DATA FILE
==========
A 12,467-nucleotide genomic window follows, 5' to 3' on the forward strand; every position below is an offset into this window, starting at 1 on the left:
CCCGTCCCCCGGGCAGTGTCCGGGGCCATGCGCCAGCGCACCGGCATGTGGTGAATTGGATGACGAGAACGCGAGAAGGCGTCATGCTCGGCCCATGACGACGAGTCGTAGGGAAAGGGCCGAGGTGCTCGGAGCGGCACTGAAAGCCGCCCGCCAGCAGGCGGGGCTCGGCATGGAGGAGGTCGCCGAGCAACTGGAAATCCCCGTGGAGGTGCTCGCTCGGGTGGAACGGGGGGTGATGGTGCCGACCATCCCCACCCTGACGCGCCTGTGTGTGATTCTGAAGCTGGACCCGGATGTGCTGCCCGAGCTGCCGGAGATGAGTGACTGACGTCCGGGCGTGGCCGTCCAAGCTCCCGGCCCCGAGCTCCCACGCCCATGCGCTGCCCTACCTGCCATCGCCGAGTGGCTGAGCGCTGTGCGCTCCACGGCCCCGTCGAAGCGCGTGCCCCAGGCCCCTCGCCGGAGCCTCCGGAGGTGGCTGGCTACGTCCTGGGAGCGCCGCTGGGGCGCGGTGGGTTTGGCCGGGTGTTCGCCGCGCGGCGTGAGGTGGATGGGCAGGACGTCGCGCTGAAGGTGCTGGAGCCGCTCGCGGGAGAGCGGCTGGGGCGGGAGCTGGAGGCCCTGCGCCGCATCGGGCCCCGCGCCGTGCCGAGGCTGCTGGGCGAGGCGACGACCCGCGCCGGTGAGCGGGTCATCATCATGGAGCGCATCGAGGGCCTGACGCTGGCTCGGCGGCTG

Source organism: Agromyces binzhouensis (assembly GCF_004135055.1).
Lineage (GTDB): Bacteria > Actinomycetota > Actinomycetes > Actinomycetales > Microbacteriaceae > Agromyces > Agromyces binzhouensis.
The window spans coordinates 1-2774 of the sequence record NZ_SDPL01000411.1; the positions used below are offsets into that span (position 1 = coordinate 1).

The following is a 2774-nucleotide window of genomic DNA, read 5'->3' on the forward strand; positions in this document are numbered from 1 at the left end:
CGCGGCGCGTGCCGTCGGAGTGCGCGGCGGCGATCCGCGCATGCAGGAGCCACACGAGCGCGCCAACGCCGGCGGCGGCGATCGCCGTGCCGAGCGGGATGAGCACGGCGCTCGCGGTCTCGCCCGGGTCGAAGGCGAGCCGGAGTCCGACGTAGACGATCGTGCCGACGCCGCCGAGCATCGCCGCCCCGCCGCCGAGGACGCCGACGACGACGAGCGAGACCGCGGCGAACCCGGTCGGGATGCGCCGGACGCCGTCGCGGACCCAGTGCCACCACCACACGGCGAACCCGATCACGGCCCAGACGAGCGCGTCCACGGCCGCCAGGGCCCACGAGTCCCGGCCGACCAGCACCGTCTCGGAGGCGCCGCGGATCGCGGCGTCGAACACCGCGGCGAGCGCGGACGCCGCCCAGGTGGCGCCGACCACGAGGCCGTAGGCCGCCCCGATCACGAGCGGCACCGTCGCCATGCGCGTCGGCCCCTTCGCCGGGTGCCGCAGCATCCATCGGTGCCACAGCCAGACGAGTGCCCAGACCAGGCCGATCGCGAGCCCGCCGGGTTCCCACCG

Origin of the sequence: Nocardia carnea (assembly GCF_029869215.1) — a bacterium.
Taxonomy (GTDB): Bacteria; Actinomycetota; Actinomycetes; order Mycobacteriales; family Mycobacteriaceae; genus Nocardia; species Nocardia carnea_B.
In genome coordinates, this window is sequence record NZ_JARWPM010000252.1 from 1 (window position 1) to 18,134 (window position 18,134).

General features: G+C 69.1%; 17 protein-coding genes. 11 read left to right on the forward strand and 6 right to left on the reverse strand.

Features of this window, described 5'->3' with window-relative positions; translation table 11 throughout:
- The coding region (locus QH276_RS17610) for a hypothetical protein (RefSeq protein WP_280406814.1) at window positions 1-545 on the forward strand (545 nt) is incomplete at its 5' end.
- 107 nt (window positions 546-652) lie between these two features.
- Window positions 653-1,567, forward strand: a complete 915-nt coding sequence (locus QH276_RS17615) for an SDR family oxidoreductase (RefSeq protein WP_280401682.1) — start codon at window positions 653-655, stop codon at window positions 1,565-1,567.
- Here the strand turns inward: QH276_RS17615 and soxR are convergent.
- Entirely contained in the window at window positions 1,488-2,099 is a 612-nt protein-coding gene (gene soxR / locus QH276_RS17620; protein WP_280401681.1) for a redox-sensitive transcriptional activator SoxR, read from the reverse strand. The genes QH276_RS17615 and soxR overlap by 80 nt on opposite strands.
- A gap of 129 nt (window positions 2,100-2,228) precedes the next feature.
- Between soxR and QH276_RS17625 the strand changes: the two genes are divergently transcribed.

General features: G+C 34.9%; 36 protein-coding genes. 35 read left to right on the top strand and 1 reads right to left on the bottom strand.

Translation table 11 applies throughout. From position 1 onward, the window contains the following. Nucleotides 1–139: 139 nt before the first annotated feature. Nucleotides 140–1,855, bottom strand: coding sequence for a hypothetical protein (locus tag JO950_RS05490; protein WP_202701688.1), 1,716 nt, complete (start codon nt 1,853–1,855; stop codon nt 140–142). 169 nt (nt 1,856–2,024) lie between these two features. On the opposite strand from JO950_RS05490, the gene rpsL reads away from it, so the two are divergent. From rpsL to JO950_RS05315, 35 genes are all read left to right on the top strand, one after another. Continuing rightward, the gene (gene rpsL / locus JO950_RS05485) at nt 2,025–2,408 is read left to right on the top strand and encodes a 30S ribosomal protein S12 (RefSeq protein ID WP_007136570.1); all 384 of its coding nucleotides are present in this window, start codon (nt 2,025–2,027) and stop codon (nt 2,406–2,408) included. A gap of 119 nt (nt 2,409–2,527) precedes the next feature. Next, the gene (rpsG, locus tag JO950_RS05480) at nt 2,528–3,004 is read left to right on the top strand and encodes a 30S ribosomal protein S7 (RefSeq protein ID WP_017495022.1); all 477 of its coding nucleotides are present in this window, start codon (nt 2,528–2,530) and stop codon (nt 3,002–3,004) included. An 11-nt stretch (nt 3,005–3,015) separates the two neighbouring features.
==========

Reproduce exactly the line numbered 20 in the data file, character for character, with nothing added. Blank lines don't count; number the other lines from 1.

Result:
General features: G+C 34.9%; 36 protein-coding genes. 35 read left to right on the top strand and 1 reads right to left on the bottom strand.